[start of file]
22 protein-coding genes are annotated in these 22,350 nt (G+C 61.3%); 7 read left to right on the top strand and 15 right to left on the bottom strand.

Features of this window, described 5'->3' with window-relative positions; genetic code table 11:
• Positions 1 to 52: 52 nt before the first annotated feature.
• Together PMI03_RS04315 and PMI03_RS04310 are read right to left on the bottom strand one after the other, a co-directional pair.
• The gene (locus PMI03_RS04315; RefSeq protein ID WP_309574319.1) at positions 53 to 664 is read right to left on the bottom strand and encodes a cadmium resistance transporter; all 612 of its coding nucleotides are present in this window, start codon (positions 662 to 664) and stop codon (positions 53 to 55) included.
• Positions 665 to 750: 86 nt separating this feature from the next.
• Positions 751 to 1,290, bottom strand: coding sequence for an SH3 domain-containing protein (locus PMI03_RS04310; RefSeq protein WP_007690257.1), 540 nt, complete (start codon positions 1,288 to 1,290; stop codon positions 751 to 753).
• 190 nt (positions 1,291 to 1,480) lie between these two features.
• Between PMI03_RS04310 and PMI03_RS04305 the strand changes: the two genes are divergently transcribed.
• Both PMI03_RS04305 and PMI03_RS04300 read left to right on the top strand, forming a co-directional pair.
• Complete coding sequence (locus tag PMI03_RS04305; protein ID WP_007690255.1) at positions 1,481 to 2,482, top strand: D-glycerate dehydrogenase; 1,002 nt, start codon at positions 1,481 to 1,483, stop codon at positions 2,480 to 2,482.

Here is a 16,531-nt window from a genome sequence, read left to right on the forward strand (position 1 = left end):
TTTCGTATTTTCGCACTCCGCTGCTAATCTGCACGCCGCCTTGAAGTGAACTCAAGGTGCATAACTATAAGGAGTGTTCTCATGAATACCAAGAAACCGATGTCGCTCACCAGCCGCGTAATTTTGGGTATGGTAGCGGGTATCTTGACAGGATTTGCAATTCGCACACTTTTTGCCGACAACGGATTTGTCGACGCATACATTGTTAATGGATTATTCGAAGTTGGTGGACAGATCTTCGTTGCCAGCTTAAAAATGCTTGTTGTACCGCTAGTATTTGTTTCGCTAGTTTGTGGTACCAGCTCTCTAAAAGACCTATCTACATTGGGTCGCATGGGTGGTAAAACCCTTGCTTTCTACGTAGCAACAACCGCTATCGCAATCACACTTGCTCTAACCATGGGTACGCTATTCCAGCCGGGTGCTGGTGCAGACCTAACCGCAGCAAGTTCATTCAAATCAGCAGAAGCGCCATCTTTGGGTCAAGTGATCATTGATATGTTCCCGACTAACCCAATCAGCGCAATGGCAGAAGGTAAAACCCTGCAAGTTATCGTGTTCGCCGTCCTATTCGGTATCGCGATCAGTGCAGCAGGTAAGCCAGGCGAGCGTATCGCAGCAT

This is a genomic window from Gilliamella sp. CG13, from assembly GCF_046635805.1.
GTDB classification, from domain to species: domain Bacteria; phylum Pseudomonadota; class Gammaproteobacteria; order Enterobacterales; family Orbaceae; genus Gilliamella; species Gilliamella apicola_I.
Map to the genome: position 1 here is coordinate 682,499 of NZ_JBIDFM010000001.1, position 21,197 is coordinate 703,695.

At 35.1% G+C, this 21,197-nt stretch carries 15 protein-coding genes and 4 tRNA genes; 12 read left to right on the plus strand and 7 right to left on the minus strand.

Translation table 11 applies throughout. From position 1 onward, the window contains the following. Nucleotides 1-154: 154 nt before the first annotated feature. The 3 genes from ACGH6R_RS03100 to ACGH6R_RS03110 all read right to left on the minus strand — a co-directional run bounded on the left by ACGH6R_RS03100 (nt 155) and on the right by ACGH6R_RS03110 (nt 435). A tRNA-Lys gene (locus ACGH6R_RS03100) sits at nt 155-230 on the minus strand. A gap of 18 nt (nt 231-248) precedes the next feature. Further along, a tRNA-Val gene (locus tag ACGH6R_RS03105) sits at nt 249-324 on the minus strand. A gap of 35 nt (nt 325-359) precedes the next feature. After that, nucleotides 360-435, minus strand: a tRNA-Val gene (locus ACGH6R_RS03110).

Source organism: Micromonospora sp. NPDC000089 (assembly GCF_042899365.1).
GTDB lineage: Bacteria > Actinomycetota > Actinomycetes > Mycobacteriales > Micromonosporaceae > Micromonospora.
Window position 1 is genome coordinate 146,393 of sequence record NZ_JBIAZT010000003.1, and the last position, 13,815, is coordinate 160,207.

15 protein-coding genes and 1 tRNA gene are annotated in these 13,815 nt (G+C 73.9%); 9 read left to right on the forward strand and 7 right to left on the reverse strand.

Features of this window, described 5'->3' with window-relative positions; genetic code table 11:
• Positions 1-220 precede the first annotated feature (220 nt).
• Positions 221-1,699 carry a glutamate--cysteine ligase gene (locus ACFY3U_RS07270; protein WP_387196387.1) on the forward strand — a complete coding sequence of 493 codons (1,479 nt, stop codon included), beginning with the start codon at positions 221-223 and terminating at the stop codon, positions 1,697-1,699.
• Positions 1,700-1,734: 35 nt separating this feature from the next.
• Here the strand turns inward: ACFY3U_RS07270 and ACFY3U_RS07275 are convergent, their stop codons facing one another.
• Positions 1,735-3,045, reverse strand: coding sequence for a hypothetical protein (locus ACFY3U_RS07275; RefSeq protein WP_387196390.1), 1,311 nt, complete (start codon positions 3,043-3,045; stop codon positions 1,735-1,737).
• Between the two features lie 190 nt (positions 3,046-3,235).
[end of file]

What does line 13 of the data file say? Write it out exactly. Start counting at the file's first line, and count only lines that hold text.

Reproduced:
TTTCGTATTTTCGCACTCCGCTGCTAATCTGCACGCCGCCTTGAAGTGAACTCAAGGTGCATAACTATAAGGAGTGTTCTCATGAATACCAAGAAACCGATGTCGCTCACCAGCCGCGTAATTTTGGGTATGGTAGCGGGTATCTTGACAGGATTTGCAATTCGCACACTTTTTGCCGACAACGGATTTGTCGACGCATACATTGTTAATGGATTATTCGAAGTTGGTGGACAGATCTTCGTTGCCAGCTTAAAAATGCTTGTTGTACCGCTAGTATTTGTTTCGCTAGTTTGTGGTACCAGCTCTCTAAAAGACCTATCTACATTGGGTCGCATGGGTGGTAAAACCCTTGCTTTCTACGTAGCAACAACCGCTATCGCAATCACACTTGCTCTAACCATGGGTACGCTATTCCAGCCGGGTGCTGGTGCAGACCTAACCGCAGCAAGTTCATTCAAATCAGCAGAAGCGCCATCTTTGGGTCAAGTGATCATTGATATGTTCCCGACTAACCCAATCAGCGCAATGGCAGAAGGTAAAACCCTGCAAGTTATCGTGTTCGCCGTCCTATTCGGTATCGCGATCAGTGCAGCAGGTAAGCCAGGCGAGCGTATCGCAGCAT